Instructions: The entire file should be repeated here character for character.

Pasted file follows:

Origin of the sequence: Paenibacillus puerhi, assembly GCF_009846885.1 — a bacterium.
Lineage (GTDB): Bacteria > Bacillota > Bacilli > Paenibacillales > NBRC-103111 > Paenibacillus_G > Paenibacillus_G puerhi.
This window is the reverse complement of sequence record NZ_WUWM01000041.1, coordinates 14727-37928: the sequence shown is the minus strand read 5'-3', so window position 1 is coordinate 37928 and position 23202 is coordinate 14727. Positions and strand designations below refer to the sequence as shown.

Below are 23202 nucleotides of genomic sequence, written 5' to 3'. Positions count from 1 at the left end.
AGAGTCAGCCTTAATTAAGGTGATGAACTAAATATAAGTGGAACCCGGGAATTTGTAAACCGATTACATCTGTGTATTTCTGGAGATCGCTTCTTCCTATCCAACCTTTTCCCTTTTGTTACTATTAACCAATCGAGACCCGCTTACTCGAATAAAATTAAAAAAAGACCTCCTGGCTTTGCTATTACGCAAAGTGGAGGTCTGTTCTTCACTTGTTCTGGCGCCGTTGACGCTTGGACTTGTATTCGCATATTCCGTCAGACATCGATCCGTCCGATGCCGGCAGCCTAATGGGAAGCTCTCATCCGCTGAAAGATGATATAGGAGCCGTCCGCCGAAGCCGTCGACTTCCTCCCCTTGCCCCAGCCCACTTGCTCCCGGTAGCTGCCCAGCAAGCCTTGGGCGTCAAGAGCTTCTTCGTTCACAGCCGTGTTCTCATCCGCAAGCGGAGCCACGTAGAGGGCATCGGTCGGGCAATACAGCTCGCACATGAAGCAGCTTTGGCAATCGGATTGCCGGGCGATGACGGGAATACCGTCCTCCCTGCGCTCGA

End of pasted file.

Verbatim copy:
Origin of the sequence: Paenibacillus puerhi, assembly GCF_009846885.1 — a bacterium.
Lineage (GTDB): Bacteria > Bacillota > Bacilli > Paenibacillales > NBRC-103111 > Paenibacillus_G > Paenibacillus_G puerhi.
This window is the reverse complement of sequence record NZ_WUWM01000041.1, coordinates 14727-37928: the sequence shown is the minus strand read 5'-3', so window position 1 is coordinate 37928 and position 23202 is coordinate 14727. Positions and strand designations below refer to the sequence as shown.

Below are 23202 nucleotides of genomic sequence, written 5' to 3'. Positions count from 1 at the left end.
AGAGTCAGCCTTAATTAAGGTGATGAACTAAATATAAGTGGAACCCGGGAATTTGTAAACCGATTACATCTGTGTATTTCTGGAGATCGCTTCTTCCTATCCAACCTTTTCCCTTTTGTTACTATTAACCAATCGAGACCCGCTTACTCGAATAAAATTAAAAAAAGACCTCCTGGCTTTGCTATTACGCAAAGTGGAGGTCTGTTCTTCACTTGTTCTGGCGCCGTTGACGCTTGGACTTGTATTCGCATATTCCGTCAGACATCGATCCGTCCGATGCCGGCAGCCTAATGGGAAGCTCTCATCCGCTGAAAGATGATATAGGAGCCGTCCGCCGAAGCCGTCGACTTCCTCCCCTTGCCCCAGCCCACTTGCTCCCGGTAGCTGCCCAGCAAGCCTTGGGCGTCAAGAGCTTCTTCGTTCACAGCCGTGTTCTCATCCGCAAGCGGAGCCACGTAGAGGGCATCGGTCGGGCAATACAGCTCGCACATGAAGCAGCTTTGGCAATCGGATTGCCGGGCGATGACGGGAATACCGTCCTCCCTGCGCTCGA